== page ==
In January, MRP highlighted this ESG-induced shift in the energy industry toward more sustainable goals, including an acceleration of big oil's plans to diversify their energy offerings with renewable capacity.

Saudi Arabia Takes on Stronger Budget Demands, Continued Terror Threats

Along with the U.S., it is unlikely that we see Saudi Arabia rushing to significantly boost its output anytime soon. As we wrote last month, the Kingdom is probably happier to trade some of its own production for the potential of much higher prices in the here and now. The world's largest crude exporter is working to recover from a 2020 where oil revenues plummeted 30.7% YoY to $109.81 billion.

Additionally, higher crude prices are necessary to help fund Crown Prince Mohammed bin Salman's KSA Vision 2030 project, a national investment initiative that includes major projects in 5G technology, renewable energy, entertainment venues and several other sectors of the economy. Obviously, the buildout of such a blueprint will require a significant amount of fiscal stimulus, but as MRP has noted since 2019, Saudi Arabia's budget and external positions are not sustainable in the long term at oil prices below $70. Per the latest International Monetary Fund (IMF) projections, the Saudi Kingdom needs an oil price of $68 per barrel to balance its 2021 budget. With improving balance in the oil market, it's right on target to meet that goal—one that is even more critical now that Saudi Arabia's economic diversification is likely to cost $7.2 trillion.

Energy investors should also consider ongoing instability in the Arabian Peninsula, making Saudi energy facilities a perpetual target for terrorism.

As Bloomberg writes, the Houthi rebels—an anti-Saudi militia engaged in Yemen's ongoing civil war—attacked Saudi Aramco sites in the eastern oil terminal of Jubail and the western city of Jeddah with explosive-laden drones. Saudi television reported the explosives were intercepted by the Kingdom's military.

Just over a month ago, news broke of a similar attack, as the Houthis launched a drone-based attack on the Ras Tanura port, the site of Saudi Aramco's oldest and largest oil refinery and the world's biggest offshore oil loading facility. Though the 550,000 bpd facility supplies over a quarter of the Kingdom's fuel supply, the Kingdom states no damage or casualties have been reported. At the time MRP noted more pressure would be on tap, as the Houthis have continued to step up their attacks on the Saudi Kingdom.

This latest attack shows the Houthis are prepared to continue its campaign of targeting Saudi energy infrastructure. Back in September 2019, the Yemeni militia struck their most significant blow to major Saudi Arabian oil installations, when a drone attack brought half of the Kingdom's total output (5.7 million bpd) offline—equivalent to 6% of the global supply of oil. In the aftermath, Brent crude futures rose as much as 19.5% at the next day's open, the biggest jump in crude prices on record.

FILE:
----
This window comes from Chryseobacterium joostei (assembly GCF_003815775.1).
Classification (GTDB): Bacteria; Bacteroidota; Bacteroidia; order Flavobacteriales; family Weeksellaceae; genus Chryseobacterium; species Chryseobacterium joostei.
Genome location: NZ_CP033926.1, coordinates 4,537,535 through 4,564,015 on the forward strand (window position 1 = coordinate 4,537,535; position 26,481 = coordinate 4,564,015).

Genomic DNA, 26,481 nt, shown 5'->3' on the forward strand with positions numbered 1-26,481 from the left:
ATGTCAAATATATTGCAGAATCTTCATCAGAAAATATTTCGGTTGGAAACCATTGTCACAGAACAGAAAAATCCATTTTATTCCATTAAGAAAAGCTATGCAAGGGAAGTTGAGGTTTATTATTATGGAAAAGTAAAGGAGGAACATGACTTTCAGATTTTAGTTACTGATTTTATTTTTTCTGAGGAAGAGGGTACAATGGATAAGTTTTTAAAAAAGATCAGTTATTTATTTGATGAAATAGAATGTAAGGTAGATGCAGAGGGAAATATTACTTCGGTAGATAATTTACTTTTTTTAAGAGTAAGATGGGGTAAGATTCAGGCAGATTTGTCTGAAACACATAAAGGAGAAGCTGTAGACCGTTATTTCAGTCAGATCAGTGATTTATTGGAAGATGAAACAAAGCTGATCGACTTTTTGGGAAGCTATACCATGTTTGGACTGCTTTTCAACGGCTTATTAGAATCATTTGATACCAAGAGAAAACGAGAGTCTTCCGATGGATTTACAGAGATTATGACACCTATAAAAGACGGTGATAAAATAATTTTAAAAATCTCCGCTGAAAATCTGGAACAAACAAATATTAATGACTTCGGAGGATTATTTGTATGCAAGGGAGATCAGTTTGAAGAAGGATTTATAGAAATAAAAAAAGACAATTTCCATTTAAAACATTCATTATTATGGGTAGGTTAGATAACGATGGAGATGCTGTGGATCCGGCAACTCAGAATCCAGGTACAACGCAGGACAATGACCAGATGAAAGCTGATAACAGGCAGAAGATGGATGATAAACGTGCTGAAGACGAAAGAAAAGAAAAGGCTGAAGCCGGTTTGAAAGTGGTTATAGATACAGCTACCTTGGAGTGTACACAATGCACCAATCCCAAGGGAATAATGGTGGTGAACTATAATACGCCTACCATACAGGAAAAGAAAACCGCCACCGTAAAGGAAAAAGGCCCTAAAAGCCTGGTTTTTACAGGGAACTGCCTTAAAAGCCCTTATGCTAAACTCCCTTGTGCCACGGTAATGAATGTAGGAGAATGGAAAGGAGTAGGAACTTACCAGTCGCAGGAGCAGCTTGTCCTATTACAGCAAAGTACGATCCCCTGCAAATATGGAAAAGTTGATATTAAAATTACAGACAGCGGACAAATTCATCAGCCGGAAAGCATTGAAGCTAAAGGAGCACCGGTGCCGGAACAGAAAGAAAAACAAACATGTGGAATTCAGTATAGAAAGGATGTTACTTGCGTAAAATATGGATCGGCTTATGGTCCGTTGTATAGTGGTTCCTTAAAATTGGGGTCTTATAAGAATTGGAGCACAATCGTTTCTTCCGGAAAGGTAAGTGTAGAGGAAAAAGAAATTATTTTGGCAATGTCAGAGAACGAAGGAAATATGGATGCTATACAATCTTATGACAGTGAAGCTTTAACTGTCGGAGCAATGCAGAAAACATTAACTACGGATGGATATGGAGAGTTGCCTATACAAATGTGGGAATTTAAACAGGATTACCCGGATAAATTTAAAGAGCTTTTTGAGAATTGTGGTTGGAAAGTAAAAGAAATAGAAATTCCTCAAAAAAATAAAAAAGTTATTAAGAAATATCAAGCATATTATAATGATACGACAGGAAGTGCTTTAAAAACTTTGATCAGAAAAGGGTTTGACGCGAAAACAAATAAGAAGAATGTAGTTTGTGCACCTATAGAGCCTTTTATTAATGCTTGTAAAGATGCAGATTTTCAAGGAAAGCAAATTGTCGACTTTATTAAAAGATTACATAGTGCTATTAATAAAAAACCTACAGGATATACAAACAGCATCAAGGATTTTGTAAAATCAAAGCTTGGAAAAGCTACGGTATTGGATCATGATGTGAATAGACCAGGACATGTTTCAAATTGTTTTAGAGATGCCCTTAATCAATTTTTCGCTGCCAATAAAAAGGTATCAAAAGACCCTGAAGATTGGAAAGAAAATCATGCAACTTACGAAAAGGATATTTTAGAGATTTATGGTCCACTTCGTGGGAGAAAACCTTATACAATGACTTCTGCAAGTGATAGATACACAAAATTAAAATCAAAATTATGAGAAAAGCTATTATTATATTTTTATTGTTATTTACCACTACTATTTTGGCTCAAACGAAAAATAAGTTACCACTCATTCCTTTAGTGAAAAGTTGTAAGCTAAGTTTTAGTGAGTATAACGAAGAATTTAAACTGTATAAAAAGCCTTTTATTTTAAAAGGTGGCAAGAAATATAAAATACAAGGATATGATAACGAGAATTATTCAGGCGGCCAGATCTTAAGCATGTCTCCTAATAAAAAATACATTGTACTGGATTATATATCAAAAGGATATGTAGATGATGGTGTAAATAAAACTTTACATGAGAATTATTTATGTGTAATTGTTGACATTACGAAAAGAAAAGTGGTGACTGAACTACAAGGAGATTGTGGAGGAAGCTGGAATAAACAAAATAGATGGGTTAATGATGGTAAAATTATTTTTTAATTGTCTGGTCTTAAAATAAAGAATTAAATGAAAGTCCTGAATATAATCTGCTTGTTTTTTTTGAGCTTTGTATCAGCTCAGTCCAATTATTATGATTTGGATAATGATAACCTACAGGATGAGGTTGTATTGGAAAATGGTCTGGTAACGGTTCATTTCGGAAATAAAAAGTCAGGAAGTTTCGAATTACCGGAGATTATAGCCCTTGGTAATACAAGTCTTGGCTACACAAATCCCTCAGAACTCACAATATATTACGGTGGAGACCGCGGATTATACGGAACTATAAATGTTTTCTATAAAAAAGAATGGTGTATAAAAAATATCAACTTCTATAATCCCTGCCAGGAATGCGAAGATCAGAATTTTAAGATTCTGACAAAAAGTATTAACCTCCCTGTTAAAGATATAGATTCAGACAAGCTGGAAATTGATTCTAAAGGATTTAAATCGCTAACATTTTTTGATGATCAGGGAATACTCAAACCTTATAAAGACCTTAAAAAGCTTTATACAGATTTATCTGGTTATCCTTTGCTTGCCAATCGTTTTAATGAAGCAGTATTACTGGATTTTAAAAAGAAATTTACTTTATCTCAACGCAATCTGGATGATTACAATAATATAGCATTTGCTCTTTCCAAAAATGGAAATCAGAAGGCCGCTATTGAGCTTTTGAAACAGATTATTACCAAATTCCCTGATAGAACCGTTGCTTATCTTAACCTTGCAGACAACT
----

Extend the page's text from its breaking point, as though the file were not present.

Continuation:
Theme Alert

Based on supply-side trends that have bolstered crude oil prices in recent months, MRP added LONG Energy to our list of themes on February 12, 2021. Shares in the space have suffered several years of underperformance, as exhibited in the Energy Select Sector SPDR Fund (XLE). We believe that trend is set to reverse with energy prices remaining buoyant for months to come.

Additionally, energy demand is picking up quickly in the U.S. market, with some products closing in on pre-pandemic consumption. Gasoline demand, for instance, jumped by 1 million bpd at the end of February, totaling almost 8.8 million, data-analysis firm Descartes Labs reported. That's close to estimates of demand just slightly above that level at this time last year.

According to Wood Mackenzie, the biggest oil firms could see record cash flows this year if oil prices average $55 per barrel as corporate cash flow breakevens have now reduced to a mean of just $38 per barrel from $54 before the COVID crisis.

Since we added the theme, the XLE has outperformed, returning +7% versus the S& 500's gain of +5% over the same period.

Energy ETF vs. Crude vs. S&P 500

Energy Sector ETF vs. Crude Oil

XLE Holdings

Originally published April 13, 2021.

 McAlinden Research Partners McAlinden Research Partners (MRP) provides independent investment strategy research to investors worldwide. The firm's mission is to identify alpha-generating investment themes early in their unfolding and bring them to its clients' attention. MRP's research process reflects founder Joe McAlinden's 50 years of experience on Wall Street. The methodologies he developed as chief investment officer of Morgan Stanley Investment Management, where he oversaw more than $400 billion in assets, provide the foundation for the strategy research MRP now brings to hedge funds, pension funds, sovereign wealth funds and other asset managers around the globe.